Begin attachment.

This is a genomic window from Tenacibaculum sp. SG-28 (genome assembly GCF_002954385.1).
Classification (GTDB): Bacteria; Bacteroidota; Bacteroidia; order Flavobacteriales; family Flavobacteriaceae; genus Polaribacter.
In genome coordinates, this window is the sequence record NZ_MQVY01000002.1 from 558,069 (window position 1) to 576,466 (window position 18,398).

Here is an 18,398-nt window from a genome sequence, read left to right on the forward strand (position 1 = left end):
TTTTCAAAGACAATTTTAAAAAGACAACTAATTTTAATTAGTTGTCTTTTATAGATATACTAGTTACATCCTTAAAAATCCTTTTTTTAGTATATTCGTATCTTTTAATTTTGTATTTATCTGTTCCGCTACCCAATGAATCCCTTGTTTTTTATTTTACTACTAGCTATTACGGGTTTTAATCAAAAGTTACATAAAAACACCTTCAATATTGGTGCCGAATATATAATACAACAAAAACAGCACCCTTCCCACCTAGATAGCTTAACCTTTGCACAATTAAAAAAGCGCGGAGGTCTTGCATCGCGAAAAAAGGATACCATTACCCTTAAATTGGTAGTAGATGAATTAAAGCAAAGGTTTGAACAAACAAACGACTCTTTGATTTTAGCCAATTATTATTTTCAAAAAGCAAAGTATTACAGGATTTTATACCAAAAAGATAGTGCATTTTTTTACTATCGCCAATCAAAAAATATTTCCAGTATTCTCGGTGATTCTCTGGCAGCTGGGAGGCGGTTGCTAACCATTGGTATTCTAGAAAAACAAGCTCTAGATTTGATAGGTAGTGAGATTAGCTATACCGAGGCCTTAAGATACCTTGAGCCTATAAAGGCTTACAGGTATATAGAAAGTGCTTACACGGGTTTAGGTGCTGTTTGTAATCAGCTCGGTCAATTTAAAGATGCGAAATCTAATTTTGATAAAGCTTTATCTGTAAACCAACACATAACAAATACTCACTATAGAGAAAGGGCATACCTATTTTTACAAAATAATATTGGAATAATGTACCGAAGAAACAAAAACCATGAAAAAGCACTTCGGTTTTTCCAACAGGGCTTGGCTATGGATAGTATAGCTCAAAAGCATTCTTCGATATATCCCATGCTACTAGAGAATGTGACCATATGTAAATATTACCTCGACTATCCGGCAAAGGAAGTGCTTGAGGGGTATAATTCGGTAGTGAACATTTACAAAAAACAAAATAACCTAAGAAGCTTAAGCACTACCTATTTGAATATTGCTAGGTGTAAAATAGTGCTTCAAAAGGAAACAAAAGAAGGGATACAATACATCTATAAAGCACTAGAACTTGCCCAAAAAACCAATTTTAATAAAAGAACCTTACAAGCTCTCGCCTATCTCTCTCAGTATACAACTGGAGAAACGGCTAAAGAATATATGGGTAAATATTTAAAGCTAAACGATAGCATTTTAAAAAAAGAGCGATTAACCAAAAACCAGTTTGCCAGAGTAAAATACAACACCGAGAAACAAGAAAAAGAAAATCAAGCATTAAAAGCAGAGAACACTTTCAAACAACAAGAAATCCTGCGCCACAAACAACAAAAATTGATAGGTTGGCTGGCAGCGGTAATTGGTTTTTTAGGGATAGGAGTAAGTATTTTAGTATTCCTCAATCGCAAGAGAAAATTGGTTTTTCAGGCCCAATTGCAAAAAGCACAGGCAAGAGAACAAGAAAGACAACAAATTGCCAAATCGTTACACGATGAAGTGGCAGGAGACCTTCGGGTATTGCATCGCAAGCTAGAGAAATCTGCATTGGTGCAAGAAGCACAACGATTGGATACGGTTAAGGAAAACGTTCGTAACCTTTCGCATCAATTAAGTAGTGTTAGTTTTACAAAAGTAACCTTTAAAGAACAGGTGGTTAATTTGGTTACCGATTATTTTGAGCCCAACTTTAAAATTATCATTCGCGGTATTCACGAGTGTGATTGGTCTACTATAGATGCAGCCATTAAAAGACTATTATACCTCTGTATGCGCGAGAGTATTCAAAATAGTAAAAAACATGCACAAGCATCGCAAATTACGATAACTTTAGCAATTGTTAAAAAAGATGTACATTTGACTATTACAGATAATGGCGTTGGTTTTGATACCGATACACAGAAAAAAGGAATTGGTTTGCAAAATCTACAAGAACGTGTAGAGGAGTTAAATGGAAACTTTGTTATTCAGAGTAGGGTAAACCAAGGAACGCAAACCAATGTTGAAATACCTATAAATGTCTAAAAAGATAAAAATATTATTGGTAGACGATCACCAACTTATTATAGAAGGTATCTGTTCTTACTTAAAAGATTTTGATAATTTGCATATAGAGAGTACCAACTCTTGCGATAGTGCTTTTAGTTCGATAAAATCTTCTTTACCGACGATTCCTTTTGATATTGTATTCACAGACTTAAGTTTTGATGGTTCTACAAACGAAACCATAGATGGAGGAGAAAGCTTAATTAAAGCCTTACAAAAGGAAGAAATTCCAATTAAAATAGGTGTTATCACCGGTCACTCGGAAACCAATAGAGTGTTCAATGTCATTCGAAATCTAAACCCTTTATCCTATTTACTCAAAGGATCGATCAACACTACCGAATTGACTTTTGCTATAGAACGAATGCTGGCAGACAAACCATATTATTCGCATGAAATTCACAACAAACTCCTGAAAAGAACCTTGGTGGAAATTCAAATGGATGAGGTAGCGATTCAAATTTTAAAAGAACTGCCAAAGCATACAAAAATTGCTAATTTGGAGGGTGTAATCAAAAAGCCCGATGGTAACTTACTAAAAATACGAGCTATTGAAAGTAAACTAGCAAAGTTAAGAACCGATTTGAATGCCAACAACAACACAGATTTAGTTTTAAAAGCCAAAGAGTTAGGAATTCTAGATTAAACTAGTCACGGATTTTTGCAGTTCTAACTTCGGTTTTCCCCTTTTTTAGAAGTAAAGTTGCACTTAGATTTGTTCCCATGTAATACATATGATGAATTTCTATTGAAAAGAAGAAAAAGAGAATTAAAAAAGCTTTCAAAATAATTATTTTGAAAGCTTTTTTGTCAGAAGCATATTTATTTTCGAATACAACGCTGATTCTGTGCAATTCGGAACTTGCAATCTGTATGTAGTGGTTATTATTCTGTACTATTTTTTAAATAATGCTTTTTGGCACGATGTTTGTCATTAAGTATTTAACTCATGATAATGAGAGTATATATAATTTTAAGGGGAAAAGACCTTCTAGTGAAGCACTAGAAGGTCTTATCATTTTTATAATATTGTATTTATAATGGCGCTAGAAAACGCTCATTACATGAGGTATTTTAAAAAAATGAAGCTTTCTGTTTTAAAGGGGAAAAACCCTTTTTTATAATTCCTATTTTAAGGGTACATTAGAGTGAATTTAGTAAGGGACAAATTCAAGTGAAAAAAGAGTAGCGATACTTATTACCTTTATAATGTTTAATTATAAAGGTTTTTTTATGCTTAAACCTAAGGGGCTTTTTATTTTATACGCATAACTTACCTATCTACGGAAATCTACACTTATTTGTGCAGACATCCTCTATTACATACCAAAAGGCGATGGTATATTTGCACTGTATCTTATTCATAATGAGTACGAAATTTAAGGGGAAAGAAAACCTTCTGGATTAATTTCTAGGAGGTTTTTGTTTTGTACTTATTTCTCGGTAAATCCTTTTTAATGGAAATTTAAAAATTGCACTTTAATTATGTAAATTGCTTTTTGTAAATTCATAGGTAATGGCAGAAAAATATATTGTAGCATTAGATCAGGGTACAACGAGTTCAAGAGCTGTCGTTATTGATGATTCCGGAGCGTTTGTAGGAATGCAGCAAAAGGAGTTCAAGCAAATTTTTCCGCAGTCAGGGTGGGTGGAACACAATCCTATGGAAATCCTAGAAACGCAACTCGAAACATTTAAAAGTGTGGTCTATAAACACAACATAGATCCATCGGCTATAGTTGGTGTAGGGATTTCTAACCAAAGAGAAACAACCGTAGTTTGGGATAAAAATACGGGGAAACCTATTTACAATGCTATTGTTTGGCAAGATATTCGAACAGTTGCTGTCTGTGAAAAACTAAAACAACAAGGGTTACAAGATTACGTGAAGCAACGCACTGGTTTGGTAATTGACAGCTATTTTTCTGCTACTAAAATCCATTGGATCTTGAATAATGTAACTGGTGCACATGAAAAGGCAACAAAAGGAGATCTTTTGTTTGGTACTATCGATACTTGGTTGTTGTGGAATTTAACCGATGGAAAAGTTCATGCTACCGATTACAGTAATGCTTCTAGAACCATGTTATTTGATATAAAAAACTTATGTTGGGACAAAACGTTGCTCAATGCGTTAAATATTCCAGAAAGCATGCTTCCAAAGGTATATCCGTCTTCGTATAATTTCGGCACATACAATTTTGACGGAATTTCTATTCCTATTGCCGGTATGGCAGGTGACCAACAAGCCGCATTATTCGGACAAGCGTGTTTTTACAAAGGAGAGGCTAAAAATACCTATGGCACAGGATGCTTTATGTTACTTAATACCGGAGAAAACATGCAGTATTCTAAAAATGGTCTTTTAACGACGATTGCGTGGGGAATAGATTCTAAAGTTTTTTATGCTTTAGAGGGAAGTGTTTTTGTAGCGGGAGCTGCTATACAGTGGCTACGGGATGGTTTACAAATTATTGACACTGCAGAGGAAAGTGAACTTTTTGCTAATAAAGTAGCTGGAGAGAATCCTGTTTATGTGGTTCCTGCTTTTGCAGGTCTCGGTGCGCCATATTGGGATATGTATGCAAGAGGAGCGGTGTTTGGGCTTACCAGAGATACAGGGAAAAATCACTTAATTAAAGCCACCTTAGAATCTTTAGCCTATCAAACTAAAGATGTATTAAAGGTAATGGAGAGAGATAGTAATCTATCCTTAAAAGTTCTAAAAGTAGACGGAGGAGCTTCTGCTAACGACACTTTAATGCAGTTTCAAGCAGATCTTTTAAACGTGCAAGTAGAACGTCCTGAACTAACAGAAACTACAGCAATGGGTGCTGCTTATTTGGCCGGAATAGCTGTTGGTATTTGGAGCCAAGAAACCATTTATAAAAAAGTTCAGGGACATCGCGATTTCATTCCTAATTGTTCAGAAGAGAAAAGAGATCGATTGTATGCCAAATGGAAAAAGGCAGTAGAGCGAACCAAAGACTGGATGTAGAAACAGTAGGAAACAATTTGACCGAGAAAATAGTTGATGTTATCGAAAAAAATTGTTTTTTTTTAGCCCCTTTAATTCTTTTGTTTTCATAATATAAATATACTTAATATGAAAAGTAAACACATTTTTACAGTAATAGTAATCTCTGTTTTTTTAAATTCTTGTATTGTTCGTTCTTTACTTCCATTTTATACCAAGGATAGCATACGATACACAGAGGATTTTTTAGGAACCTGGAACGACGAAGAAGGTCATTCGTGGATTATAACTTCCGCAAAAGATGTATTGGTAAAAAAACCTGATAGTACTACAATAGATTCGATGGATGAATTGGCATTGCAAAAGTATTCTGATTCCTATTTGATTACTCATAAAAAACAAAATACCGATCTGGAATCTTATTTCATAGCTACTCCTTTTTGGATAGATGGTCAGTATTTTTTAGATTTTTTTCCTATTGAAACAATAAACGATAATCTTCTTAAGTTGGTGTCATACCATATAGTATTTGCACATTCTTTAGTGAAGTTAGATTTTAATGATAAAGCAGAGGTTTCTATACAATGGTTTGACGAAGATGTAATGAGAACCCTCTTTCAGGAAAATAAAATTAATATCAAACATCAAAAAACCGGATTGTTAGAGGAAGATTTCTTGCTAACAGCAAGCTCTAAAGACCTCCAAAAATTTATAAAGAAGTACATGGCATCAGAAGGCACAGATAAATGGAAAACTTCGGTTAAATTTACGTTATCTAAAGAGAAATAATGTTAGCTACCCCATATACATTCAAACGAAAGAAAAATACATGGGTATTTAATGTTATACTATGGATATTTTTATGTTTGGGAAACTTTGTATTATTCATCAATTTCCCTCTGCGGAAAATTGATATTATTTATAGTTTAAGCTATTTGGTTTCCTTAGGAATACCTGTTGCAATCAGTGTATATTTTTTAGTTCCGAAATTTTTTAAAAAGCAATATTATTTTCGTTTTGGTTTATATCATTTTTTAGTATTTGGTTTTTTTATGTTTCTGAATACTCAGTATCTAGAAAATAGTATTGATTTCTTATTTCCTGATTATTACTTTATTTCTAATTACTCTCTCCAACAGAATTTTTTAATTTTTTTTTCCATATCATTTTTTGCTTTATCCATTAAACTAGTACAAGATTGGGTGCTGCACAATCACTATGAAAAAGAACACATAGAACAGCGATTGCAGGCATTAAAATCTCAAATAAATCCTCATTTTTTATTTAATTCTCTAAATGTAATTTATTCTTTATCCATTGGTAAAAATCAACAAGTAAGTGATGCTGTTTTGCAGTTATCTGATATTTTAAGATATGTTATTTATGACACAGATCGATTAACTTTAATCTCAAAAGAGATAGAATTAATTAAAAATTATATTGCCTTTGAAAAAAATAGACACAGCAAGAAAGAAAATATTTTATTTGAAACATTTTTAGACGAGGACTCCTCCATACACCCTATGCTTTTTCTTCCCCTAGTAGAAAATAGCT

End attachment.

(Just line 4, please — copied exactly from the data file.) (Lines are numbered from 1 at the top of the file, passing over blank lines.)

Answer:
Here is an 18,398-nt window from a genome sequence, read left to right on the forward strand (position 1 = left end):